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Helping Kids With Flexible Thinking

How flexible thinking can help children handle uncertainty and change

Writer: Rae Jacobson

en Español

Dealing with uncertainty is challenging for all of us — bouncing back from disappointment, going with the flow when plans change unexpectedly, getting comfortable with new realities.

Tolerating uncertainy was especially exhausting during the pandemic, when all our routines and expectations were upset. But many of the skills we were forced to practice rely on a key executive function called flexible thinking. It’s a skill with lifelong benefits but it’s one that many kids (and many adults) often struggle to learn.

What is flexible thinking?

Flexible thinking is the ability to think about things in a new or different way. It helps us deal with uncertainty, solve problems, adjust to changes, and incorporate new information into our plans and ideas. Flexible thinking is also a key aspect of self-regulation and handling big emotions. When kids (and, let’s get real, parents, too) are able to take a flexible approach to a problem they’re less likely to fall apart when things don’t go according to plan.

Kids who can think flexibly are more adaptable and less likely to see setbacks as unfixable disasters. For example, if a trip to see Grandma has to be cancelled, a child who can’t think flexibly might break down (“Now we’ll NEVER get to see Grandma!!!”) and be unable to see a way out of their disappointment. A child who can think flexibly will also feel disappointed, but they are likely to be more open when you offer alternate solutions: “I know you’re really sad that we can’t see Grandma. I am too. What if we FaceTime her tonight and bake cookies together?”

How to help kids with flexible thinking

So what can parents do to help kids get better at thinking flexibly?

Validate emotions

Managing disappointment or uncertainty is hard. And that’s okay. It’s important to validate kids’ feelings, no matter how outsized or confusing they may be, before trying to move on. “I see how sad you are to miss your friend’s birthday party when we’re away. It’s really hard.” When kids feel heard and understood they’re less likely to dwell on the negative emotion and more able to move on to finding a solution.

Get them involved

But remember, getting from frustration or sadness to acceptance and action takes time. Kids may not respond as quickly you’d like them to. When that happens, be patient and encourage kids to try flexible thinking to help manage distress and build resilience. “I can see you’re still upset about missing the birthday party, I wonder if there’s anything that might help? Maybe we could make a birthday video to share with them?”

When kids are ready, invite them to help you come up with ideas for how to manage uncertainty as well as difficult changes. For example: “Okay. I’m really excited to go to the pool tomorrow, but there’s a chance it might rain. Let’s come up with some awesome ideas for what else we can do if that happens.” When kids feel like part of the team, they’ll have a greater sense of control and get the chance to practice their flexible thinking skills.

Model flexibility

Kids look to parents for cues on how to behave. Modeling healthy coping skills will help you, and your child, develop better habits and feel less overwhelmed when things don’t go as expected.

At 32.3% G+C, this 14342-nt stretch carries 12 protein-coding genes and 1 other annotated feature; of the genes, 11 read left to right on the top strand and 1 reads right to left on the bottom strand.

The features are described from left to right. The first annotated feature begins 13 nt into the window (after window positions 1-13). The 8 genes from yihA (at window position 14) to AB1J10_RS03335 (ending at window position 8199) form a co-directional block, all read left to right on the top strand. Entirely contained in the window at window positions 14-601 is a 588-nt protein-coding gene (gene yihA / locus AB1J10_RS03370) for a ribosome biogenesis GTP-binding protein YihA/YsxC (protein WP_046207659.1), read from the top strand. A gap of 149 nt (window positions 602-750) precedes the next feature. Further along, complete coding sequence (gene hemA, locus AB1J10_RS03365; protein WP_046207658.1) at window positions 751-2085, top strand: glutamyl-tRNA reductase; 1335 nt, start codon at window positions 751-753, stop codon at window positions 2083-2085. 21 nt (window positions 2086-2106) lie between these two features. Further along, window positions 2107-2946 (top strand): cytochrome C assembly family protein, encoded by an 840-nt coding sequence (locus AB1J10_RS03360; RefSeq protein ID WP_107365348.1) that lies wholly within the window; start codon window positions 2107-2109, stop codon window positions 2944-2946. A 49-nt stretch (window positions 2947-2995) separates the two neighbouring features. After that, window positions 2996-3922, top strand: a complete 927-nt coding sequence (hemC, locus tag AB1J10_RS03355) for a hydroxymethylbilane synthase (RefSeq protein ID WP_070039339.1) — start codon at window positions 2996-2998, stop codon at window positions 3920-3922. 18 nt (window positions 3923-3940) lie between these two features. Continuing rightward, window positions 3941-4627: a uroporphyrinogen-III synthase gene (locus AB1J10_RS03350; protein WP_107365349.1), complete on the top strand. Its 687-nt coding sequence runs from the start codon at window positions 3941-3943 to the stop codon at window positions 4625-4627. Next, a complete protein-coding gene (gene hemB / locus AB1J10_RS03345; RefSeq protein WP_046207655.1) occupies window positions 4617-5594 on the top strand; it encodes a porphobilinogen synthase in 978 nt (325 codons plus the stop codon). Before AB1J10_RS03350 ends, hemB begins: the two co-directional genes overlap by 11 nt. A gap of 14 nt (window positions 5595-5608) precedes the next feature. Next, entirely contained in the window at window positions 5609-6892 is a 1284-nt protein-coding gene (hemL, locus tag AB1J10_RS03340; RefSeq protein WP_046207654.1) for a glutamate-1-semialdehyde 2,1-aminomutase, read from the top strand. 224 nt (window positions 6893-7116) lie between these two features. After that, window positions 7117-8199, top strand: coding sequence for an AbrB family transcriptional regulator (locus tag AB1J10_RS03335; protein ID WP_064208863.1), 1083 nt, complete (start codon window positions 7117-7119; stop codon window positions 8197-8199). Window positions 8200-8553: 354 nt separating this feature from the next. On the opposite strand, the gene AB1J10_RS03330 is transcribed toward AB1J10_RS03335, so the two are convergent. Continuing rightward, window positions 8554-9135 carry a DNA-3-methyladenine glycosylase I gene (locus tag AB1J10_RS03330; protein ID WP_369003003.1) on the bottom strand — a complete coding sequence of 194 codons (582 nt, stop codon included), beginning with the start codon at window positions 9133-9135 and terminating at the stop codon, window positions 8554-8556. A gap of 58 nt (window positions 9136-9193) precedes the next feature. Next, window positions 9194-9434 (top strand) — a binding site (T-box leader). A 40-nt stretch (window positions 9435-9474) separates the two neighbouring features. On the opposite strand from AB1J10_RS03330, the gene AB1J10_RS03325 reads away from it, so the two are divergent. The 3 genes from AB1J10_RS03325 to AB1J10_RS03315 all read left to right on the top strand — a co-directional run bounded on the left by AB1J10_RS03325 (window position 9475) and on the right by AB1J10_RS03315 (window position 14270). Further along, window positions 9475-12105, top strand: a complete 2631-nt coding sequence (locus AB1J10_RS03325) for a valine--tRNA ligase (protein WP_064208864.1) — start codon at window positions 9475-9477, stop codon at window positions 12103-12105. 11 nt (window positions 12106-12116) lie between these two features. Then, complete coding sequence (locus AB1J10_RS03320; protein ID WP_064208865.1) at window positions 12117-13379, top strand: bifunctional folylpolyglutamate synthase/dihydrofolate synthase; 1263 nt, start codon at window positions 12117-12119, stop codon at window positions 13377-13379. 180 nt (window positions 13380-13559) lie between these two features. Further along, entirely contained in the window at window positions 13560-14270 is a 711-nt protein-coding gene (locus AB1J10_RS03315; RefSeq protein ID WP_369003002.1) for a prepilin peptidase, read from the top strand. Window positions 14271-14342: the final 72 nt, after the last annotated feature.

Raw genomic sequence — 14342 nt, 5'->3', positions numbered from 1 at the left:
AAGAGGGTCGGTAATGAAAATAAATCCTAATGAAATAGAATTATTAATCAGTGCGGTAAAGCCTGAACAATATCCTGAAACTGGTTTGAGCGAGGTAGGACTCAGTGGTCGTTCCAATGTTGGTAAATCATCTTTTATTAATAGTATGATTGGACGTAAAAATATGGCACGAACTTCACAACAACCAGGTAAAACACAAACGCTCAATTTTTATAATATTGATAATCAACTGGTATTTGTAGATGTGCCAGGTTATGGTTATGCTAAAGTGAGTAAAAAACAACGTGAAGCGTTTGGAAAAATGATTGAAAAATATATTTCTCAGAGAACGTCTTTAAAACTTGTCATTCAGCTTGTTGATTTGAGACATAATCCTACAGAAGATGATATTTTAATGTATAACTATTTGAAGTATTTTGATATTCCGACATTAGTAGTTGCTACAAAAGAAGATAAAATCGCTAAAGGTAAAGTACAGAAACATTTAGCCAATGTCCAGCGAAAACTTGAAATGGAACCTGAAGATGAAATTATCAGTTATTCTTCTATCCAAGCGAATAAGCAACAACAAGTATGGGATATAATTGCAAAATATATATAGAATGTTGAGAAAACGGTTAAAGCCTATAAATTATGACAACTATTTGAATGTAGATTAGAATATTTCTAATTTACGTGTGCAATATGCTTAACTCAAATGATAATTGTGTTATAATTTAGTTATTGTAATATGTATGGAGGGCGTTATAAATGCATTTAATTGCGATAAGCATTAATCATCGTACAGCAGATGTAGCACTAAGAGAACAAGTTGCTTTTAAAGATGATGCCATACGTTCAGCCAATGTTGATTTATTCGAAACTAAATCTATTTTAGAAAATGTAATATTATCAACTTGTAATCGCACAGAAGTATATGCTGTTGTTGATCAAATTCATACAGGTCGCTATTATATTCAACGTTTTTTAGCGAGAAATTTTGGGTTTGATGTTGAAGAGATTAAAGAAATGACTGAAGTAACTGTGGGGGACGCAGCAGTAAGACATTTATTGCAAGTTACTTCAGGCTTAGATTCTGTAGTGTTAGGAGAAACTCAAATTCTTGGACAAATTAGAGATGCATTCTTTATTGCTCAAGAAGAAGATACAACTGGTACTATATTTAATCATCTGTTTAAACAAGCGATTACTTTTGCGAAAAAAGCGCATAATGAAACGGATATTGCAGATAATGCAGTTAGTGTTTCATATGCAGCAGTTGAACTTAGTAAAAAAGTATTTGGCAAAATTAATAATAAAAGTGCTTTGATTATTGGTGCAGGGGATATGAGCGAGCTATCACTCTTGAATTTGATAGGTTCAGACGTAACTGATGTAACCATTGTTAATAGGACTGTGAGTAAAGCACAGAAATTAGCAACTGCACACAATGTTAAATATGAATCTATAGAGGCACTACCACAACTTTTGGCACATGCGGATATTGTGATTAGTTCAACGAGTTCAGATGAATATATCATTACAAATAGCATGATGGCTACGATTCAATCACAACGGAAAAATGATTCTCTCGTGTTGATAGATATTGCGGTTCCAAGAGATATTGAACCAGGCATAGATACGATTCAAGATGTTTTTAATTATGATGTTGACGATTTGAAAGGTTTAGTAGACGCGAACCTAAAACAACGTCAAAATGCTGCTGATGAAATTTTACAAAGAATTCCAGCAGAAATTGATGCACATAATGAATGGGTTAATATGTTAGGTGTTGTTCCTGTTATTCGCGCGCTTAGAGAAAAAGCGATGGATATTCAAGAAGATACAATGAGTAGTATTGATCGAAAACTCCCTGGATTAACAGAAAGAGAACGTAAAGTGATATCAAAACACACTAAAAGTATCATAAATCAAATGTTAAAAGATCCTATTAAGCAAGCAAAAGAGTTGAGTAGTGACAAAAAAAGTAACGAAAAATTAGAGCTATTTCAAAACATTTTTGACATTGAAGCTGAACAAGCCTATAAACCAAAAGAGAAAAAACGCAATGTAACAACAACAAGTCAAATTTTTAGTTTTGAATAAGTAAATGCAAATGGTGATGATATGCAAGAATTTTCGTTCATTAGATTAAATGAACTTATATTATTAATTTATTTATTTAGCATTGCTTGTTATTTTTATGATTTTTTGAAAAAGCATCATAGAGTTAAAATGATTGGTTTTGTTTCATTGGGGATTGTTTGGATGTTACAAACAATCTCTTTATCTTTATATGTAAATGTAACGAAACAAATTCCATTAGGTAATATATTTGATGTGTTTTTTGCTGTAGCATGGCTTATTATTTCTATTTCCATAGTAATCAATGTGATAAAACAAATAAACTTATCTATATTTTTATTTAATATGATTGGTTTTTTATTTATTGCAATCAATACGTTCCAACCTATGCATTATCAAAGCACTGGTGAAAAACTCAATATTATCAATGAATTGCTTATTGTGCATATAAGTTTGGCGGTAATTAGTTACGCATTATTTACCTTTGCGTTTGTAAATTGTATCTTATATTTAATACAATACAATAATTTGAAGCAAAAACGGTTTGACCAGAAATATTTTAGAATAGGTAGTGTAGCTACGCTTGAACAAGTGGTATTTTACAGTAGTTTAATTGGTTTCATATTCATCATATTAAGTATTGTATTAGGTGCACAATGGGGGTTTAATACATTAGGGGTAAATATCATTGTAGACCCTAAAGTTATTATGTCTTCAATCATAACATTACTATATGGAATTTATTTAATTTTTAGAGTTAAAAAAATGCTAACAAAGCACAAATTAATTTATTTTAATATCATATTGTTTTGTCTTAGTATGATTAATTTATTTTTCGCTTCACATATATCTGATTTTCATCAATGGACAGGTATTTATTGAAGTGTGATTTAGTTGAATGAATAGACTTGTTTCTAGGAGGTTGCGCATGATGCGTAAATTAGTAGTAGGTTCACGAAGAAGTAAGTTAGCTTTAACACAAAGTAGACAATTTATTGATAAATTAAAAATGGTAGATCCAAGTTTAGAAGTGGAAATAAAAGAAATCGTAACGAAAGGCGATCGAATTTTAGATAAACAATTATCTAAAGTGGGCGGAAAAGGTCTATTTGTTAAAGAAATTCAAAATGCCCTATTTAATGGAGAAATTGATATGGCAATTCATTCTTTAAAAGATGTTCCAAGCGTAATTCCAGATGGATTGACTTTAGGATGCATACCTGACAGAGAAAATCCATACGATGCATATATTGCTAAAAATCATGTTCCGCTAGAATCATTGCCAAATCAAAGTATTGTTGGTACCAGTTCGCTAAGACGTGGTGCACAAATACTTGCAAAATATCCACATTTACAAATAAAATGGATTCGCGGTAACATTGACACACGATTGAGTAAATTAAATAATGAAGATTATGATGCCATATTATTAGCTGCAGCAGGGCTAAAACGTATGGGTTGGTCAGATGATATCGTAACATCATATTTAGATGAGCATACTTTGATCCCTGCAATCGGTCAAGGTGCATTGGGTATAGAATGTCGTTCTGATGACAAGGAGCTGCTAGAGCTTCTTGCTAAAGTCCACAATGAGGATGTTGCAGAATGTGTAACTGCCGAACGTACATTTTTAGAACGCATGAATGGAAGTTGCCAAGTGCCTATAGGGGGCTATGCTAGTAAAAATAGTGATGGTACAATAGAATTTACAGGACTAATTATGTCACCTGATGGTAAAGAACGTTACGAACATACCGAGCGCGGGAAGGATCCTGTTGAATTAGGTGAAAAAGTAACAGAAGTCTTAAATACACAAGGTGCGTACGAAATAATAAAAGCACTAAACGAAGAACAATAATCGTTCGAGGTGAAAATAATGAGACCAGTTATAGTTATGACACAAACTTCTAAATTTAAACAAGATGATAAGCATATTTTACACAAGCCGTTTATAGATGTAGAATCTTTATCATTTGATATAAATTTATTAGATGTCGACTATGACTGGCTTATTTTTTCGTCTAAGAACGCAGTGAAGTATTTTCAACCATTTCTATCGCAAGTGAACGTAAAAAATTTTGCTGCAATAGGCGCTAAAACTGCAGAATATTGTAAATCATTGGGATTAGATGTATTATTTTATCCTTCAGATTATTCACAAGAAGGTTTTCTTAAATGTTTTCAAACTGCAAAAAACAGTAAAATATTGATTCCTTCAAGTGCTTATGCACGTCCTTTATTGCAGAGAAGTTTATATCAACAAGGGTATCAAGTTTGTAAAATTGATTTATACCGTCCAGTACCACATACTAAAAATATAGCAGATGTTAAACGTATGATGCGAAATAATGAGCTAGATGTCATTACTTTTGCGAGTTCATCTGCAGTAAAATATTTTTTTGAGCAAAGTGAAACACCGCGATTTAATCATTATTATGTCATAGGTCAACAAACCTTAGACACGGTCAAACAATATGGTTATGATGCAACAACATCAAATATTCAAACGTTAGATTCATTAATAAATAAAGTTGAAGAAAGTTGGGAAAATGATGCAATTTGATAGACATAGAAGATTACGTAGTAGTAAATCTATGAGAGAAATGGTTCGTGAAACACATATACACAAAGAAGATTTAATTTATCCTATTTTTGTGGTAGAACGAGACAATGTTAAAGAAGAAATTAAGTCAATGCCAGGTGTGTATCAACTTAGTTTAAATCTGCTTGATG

Speaking your thoughts aloud as you solve a problem is a great way to do this. For example, if an important friend can’t come to your child’s dance performance, let your child see you processing the change in a healthy way: “Aw, that’s disappointing. I know! I bet there will be a video we can share with them.” When your child sees you navigate changes or surprises in a reasonable, solution-focused way, they’ll be more likely to do the same.

It’s also important to let kids see you cope when there’s not an immediate solution to be had. For example, if you are all waiting to see if a beloved relative will recover from an illness, saying “Right now, we just don’t know. It’s frustrating and scary, but let’s do something to take our minds off it. How about a bike ride? ” shows kids that in an uncertain situation you don’t have to assume the worst.

Get help if they (or you) need it

Flexible thinking can be very hard to practice if a child is experiencing mental health issues like anxiety or depression or your family has recently experienced a traumatic event like the loss of a loved one, job, or home.

When a family is under stress, new uncertainty may trigger difficult emotions. If you notice that your child is unusually inflexible, upset, anxious, or sad, it may be a sign that they are struggling with a mental health issue. Talk to your child about how they’re feeling, and reach out to a pediatrician, clinician, or school guidance who can help.

Frequently Asked Questions

What is flexible thinking?

Flexible thinking is the ability to think about things in a new or different way. It is also an important part of self-regulation and handling big emotions. When kids can think flexibly about a problem, they’re less likely to fall apart if things don’t go according to plan.

What are some examples of flexible thinking?

Some examples of flexible thinking include bouncing back from disappointment, going with the flow when plans change, getting comfortable with change, and managing uncertainty.

How can you help kids with flexible thinking?

You can help kids by modeling flexible thinking. Let kids see you work through problems. When your child sees you handle changes in a reasonable way, they’ll be more likely to do the same.

This article was last reviewed or updated on March 8, 2024.